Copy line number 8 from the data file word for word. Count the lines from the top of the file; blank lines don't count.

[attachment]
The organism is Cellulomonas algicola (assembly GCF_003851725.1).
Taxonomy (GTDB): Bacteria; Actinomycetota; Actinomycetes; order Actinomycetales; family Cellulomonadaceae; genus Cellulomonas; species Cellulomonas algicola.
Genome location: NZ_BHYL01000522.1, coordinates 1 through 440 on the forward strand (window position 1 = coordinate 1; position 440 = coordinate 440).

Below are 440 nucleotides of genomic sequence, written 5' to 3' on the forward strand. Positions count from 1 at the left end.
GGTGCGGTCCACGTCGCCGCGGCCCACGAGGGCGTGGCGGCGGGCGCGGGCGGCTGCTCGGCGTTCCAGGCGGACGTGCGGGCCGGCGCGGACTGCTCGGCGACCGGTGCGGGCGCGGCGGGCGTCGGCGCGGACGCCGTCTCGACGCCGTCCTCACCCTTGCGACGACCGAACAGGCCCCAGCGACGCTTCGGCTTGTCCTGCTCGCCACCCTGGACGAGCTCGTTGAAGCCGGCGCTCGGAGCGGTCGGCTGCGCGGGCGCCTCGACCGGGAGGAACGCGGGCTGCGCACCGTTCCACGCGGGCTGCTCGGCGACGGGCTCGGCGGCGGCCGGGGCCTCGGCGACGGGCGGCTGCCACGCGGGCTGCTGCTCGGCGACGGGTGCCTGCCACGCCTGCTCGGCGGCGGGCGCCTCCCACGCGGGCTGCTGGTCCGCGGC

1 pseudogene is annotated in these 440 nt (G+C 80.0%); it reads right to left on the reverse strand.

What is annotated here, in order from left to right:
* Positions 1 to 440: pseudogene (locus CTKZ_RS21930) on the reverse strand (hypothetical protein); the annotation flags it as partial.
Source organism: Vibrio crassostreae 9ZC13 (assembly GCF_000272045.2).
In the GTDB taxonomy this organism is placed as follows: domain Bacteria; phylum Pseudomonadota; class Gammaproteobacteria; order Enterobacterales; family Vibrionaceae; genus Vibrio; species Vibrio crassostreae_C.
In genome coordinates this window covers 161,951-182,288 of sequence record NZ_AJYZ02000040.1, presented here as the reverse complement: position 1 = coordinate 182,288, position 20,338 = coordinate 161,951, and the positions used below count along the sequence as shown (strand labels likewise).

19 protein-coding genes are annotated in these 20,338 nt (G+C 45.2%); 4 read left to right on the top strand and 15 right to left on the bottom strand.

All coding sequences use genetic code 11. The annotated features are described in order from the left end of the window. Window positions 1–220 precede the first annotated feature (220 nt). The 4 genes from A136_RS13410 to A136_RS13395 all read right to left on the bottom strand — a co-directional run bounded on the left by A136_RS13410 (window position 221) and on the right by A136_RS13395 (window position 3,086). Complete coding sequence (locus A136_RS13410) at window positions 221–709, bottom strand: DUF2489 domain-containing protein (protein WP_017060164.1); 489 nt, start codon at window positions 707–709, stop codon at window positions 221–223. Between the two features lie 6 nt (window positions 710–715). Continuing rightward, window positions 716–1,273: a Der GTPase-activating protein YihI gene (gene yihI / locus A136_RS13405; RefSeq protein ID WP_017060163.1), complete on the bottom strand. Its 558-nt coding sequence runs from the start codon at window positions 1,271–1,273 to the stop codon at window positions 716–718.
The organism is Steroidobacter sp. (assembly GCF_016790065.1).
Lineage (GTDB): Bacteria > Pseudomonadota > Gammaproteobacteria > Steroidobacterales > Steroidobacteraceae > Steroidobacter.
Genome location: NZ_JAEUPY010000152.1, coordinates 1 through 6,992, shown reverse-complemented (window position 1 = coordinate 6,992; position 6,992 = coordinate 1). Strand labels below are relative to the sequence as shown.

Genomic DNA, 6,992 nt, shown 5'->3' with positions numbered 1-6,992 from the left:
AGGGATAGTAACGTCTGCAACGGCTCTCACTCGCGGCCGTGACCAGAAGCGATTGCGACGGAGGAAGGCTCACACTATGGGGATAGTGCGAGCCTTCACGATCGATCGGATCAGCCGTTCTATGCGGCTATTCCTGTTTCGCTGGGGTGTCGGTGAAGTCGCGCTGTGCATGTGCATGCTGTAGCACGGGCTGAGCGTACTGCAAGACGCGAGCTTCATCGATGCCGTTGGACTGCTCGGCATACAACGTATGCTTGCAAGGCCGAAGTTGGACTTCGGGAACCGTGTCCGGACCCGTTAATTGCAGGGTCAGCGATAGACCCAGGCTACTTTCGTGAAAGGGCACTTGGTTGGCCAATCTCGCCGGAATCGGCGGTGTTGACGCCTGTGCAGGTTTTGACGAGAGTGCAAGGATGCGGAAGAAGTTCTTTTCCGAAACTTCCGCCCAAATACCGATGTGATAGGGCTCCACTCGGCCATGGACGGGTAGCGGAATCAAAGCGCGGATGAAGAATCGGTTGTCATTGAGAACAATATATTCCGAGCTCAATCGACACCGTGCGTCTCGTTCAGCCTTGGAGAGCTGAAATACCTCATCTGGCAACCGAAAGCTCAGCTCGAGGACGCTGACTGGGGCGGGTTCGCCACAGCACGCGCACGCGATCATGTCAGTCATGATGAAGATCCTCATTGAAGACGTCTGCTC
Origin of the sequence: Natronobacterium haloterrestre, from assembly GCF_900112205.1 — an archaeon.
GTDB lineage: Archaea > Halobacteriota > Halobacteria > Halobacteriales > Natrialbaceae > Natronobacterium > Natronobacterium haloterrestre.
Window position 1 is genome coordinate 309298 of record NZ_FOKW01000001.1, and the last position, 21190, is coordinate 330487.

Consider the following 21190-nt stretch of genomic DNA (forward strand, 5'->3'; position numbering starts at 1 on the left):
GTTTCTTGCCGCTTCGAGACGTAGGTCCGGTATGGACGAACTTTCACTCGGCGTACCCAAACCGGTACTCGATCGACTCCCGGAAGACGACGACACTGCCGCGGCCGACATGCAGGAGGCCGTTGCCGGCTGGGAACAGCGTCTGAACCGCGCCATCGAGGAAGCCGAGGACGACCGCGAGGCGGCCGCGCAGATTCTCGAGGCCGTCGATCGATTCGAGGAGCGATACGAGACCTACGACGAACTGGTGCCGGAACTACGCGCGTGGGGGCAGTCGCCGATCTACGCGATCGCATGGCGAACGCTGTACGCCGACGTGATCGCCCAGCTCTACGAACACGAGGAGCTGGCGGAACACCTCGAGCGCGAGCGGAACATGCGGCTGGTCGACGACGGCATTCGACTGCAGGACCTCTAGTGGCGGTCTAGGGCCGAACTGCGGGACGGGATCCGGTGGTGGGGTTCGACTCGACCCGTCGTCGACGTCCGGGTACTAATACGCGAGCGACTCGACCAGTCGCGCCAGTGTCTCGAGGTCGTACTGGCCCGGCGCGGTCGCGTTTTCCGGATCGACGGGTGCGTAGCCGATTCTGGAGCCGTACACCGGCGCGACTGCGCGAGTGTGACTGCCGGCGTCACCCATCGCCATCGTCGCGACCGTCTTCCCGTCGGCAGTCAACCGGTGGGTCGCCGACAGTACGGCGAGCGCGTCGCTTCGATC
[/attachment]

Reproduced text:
* Positions 1 to 440: pseudogene (locus CTKZ_RS21930) on the reverse strand (hypothetical protein); the annotation flags it as partial.